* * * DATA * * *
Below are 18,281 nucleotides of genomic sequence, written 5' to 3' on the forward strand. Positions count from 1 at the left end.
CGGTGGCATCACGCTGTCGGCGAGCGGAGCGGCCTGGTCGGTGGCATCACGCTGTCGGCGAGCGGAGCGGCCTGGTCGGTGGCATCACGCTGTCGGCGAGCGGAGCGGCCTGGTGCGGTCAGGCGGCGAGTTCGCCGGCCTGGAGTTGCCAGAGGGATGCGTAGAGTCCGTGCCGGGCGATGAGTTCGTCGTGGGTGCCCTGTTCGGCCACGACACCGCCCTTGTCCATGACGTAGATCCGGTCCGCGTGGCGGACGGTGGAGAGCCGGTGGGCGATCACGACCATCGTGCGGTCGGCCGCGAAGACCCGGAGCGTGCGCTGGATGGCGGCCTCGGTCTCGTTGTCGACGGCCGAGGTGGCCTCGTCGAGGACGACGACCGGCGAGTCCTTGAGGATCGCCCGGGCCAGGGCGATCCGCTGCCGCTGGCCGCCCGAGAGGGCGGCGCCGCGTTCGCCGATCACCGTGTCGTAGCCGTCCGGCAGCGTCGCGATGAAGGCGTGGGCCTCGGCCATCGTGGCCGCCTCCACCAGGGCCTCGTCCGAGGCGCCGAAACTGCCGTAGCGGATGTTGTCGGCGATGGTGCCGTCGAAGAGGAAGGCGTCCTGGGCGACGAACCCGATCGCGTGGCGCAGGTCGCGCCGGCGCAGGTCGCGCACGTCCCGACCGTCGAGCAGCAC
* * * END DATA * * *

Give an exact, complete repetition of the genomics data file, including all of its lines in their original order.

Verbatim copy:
Below are 18,281 nucleotides of genomic sequence, written 5' to 3' on the forward strand. Positions count from 1 at the left end.
CGGTGGCATCACGCTGTCGGCGAGCGGAGCGGCCTGGTCGGTGGCATCACGCTGTCGGCGAGCGGAGCGGCCTGGTCGGTGGCATCACGCTGTCGGCGAGCGGAGCGGCCTGGTGCGGTCAGGCGGCGAGTTCGCCGGCCTGGAGTTGCCAGAGGGATGCGTAGAGTCCGTGCCGGGCGATGAGTTCGTCGTGGGTGCCCTGTTCGGCCACGACACCGCCCTTGTCCATGACGTAGATCCGGTCCGCGTGGCGGACGGTGGAGAGCCGGTGGGCGATCACGACCATCGTGCGGTCGGCCGCGAAGACCCGGAGCGTGCGCTGGATGGCGGCCTCGGTCTCGTTGTCGACGGCCGAGGTGGCCTCGTCGAGGACGACGACCGGCGAGTCCTTGAGGATCGCCCGGGCCAGGGCGATCCGCTGCCGCTGGCCGCCCGAGAGGGCGGCGCCGCGTTCGCCGATCACCGTGTCGTAGCCGTCCGGCAGCGTCGCGATGAAGGCGTGGGCCTCGGCCATCGTGGCCGCCTCCACCAGGGCCTCGTCCGAGGCGCCGAAACTGCCGTAGCGGATGTTGTCGGCGATGGTGCCGTCGAAGAGGAAGGCGTCCTGGGCGACGAACCCGATCGCGTGGCGCAGGTCGCGCCGGCGCAGGTCGCGCACGTCCCGACCGTCGAGCAGCAC